This means the packages are gone before any user has ever logged on to that image - they're just not there in the first place. If you also do this to the image you use for in-place upgrades to newer builds, then they don't re-appear after upgrading either.

    You can similarly make changes to the default user profile this way, rather than using copyprofile, although it's a bit more fiddly. None of this relies on GPOs, so I think it works for Pro as well as for Enterprise.

    • Marked as answer by kenrinc Monday, April 10, 2017 3:19 PM
    Friday, March 24, 2017 10:06 AM
  • Mike,

    That is cool.  This might be a start.  I'm in the process of setting this up.  So after you mount the install.wim your doing a "dism /image:c:\whatever /Get-ProvisionedAppxPackages"?  This is what I wasn't clear on.  I can mount the wim but I wasn't clear on the path for the "dism /image....."

    Ken-

    Monday, March 27, 2017 9:47 PM
  • Just my two cents:

    1. The Enterprise LTSB version is intended for those building devices. The LTSB will not get feature updates like the CB or CBB tracks do. All will get security updates.

    2. You could use SIM to create an answer file and include synchronous commands to call DISM and remove items you don't want. This gives you some control of the installation process.


    Sean Liming - Book Author: Starter Guide Windows 10 IoT Enterprise - www.annabooks.com / www.seanliming.com

    Monday, March 27, 2017 11:17 PM
  • We are using Windows 10 Pro and per Microsoft, LTSB is not an option.  I've already looked into that avenue and don't wish to go down that road.


    Ken-

    Monday, March 27, 2017 11:38 PM

  • Hi kenrinc,

    There is a script could be used to remove those apps from the install.wim directly.
    Removing Built-in apps from Windows 10 WIM-File with Powershell - Version 1.2
    https://gallery.technet.microsoft.com/Removing-Built-in-apps-65dc387b

    Best regards


    Please remember to mark the replies as answers if they help.
    If you have feedback for TechNet Subscriber Support, contact tnmff@microsoft.com.

    Tuesday, March 28, 2017 2:28 AM
    Moderator
  • Yes.  That script is essentially what Mike posted.  It works well!  I just tested it and it works very nice although there are just a few details that still get through.  The advertising for Candy Crush, Minecraft etc.... still get through to the Start menu.  For some reason OneDrive gets through.  I went back and looked at the output and the script did not remove OneDrive so that may be one more extra step to add.  We install OneDrive as part of Office365 ProPlus but I'm not interested in having it pre-installed.


    Ken-

    Tuesday, April 4, 2017 5:20 PM
  • Hi kenrinc,

    OneDrive is not a metro app, so it is not included in that script. There is an installer package in "C:\Windows\System32" or "C:\Windows\SysWOW64". It will be installed for the new users automatically because there is "Run" registry key to trigger this action. We could remove the "Run" registry key for the OneDrive when we prepared the package.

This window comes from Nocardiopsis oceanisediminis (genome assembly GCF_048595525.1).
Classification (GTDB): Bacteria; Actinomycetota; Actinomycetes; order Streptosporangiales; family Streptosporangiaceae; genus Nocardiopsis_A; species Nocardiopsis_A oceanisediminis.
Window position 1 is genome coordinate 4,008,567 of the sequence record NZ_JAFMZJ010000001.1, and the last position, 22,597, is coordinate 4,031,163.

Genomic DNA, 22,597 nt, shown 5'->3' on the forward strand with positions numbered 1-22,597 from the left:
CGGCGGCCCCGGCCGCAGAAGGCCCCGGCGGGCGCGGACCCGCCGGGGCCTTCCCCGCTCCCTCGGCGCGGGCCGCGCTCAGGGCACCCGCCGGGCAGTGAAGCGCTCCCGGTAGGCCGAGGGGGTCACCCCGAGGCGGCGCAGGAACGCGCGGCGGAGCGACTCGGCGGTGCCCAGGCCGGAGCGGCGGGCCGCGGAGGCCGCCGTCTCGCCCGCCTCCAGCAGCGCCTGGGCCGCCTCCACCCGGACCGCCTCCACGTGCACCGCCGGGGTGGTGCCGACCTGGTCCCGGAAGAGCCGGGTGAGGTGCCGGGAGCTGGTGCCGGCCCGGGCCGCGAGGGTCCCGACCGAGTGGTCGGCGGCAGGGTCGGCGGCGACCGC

HKU\default\software\Microsoft\Windows\CurrentVersion\Run
    hku\Default

    How to prevent OneDrive Setup prompt after first Log-In
    https://social.technet.microsoft.com/Forums/en-US/7d3db74d-a33a-401b-a9da-45b274383229/how-to-prevent-onedrive-setup-prompt-after-first-login?forum=win10itprosetup

    Best regards


    Please remember to mark the replies as answers if they help.
    If you have feedback for TechNet Subscriber Support, contact tnmff@microsoft.com.


    Wednesday, April 5, 2017 2:47 AM
    Moderator
  • Thanks!  I found a post on this that gave the details.  It was quite involved.  Having said that it does work and I was able to rid my media of the install.  Now when I install Windows 10 from scratch I get none of the standard apps or OneDrive.  Nice :)   The start menu however still refreshes with adware from MS.  I'm in the process of doing the start menu config with the startlayout.xml

    For reference:

    http://serverfault.com/questions/770686/deploying-windows-10-in-an-enterprise-how-do-i-remove-the-pre-installed-apps

    Ken-

    Monday, April 10, 2017 3:18 PM
  • Yeah..But what about in situation where feature update takes place? All apps are back.. so if You want to keep Windows up-to-date You must use SCCM to deploy feature updates - which basically mean You must reinstall windows every time if a feature update comes out?

    User stuff out -> reinstall windows -> user stuff back? And so on...Massive administrative overhead compared to Windows 7.

    Ridiculous... I just don't like the new servicing model.

    From my point of view.. MS is pushing consumer product which is not meant to be in use in corp. environment. Even the enterprise version.. containing Candy Crush..


    Please remember to mark the replies as answers if they help, and unmark the answers if they provide no help.

    Monday, April 10, 2017 3:34 PM
  • Yeah..But what about in situation where feature update takes place? All apps are back.. so if You want to keep Windows up-to-date You must use SCCM to deploy feature updates - which basically mean You must reinstall windows every time if a feature update comes out?

    Not necessarily.

    In the same way that you can customise the image you use for deployment (remove apps etc), you can use that customised image for in-place upgrades which preserve existing applications and data. You then treat the new windows version more as software to be deployed (via whatever method you use to do that) than an update.